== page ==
According to the President of the Indian Rice Exporter Association, India’s tax on rice exports will help rice suppliers in other major food-growing countries such as Thailand, Vietnam, and Pakistan, to benefit…
Labors are packing rice at a wholesale market in New Delhi, India (Photo: Bloomberg)
According to Reuters, India, the world’s largest rice exporter, has decided to impose taxes on some rice exports to ensure domestic supply due to declining production. This move is forecast to have an impact on global food markets and make food inflation more serious.
According to the announcement of the Indian Ministry of Finance on September 8, the country’s export of shelled rice will be subject to a 20% tax. Partial or full unshelled rice, except for parboiled rice. Basmati rice is also subject to the same level of export tax. New Delhi bans the export of broken rice 100%, which some poor African countries import for food, even though this type of rice is mainly for animal feed. The new regulation became effective on 9 September.
The move can lead importers to limit Indian rice purchases and move to rival countries such as Thailand and Vietnam.
“Rice varieties subject to tax account for about 60% of non-basmati rice (which is not the commonly grown Basmati variety in India) exported by India,” Mr. B.V. Krishna Rao, President of the Indian Rice Exporters Association, said. “With the new tax, India’s rice exports will be less competitive in international markets and customers will move to countries such as Thailand and Vietnam.”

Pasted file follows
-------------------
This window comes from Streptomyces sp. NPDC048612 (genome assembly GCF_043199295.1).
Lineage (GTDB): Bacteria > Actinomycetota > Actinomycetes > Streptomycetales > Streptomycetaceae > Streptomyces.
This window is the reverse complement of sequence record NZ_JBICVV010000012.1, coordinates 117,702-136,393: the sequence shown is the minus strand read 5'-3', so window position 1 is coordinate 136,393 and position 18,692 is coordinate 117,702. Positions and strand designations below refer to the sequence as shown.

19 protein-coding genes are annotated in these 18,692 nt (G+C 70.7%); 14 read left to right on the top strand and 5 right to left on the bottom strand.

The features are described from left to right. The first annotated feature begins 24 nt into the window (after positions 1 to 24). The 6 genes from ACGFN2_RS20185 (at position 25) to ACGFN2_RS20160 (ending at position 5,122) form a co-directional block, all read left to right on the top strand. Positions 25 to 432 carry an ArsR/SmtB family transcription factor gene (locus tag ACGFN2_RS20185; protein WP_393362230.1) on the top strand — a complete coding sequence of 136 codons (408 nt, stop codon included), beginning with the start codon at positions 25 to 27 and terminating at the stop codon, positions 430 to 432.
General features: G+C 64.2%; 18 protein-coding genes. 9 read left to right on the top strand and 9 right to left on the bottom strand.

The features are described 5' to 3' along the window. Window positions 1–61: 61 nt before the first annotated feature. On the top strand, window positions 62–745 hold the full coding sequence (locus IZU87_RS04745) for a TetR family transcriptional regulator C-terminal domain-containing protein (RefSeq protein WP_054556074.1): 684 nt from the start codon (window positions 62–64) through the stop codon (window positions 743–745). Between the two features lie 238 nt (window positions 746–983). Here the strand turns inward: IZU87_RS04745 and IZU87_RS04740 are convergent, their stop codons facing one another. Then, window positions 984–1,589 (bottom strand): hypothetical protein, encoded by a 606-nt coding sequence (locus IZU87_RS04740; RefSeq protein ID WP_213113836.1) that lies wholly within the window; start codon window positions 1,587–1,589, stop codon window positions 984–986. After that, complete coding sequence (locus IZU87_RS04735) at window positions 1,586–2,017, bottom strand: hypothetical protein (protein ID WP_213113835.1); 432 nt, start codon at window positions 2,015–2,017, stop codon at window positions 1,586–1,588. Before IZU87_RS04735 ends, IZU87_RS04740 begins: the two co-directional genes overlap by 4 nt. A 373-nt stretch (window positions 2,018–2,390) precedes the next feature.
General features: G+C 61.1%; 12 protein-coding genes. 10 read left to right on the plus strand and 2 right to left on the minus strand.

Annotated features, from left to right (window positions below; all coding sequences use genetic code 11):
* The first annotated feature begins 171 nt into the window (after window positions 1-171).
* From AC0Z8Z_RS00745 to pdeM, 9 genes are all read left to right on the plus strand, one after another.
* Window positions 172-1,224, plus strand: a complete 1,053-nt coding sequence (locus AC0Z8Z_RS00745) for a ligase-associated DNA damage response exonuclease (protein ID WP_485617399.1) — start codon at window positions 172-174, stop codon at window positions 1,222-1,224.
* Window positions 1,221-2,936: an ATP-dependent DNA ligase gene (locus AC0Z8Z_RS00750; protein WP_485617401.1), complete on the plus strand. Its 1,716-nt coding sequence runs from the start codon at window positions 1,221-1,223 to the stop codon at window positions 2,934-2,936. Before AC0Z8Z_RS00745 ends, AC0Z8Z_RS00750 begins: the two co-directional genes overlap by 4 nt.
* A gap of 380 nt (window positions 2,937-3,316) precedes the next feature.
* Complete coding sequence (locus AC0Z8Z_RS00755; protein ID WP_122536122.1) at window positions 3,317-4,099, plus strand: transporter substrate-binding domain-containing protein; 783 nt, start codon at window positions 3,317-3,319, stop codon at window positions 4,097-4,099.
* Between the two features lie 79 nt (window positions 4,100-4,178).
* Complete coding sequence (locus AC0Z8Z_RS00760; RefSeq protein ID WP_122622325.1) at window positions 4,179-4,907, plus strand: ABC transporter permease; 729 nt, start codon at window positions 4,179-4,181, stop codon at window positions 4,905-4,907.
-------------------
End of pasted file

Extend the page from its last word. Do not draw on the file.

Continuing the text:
According to Mr. Rao, the Indian Government’s above move will also drive global rice prices up. The export price of white rice can exceed 400 USD/tonne, from the current 350 USD.
India currently accounts for more than 40% of global rice exports and competes with Thailand, Vietnam, Pakistan, and Myanmar in international markets.
Rice cultivation in Gharaunda, northern Haryana State, India (Photo: Reuters)
According to the forecast of Mr. Himanshu Agarwal, Director of Satyam Balajee – India’s largest rice exporting company, India’s rice exports will fall by at least 25% in the coming months.
Indian exporters expect the Government not to impose new taxes on contracted and pending orders.
“The buyer cannot pay an additional 20% on the agreed price. Even the seller can’t afford this tax. The government should free taxes on signed contracts, ” Mr. Agarwal suggested.
In 2021, India exported a record 21.5 million tonnes of rice, more than the total of the world’s four largest rice exporters combination, including Thailand, Vietnam, Pakistan, and the United States.
Mr. Agarwal forecasts that the ban on rice exports will greatly affect China’s orders – India’s largest importer of rice with 1.1 million tonnes in 2021.
Rice has become India’s third major agricultural product to be subject to export restrictions this year. New Delhi had previously restricted wheat and sugar exports, turning global markets upside down as this country followed food protection. Prices of major food commodities in the world have up to a record, before falling in recent times thanks to the prospect of a positive global crop.
The move by the Government of India is set against the country’s current rice-growing area which has fallen 5.6% due to the lack of rain in some localities. Rainfall has been down by more than 25% on average in some of the country’s major rice-growing states, such as Uttar Pradesh, Jharkhand, and Bihar. Meanwhile, every year, rainfall in this period is usually 5% higher than usual.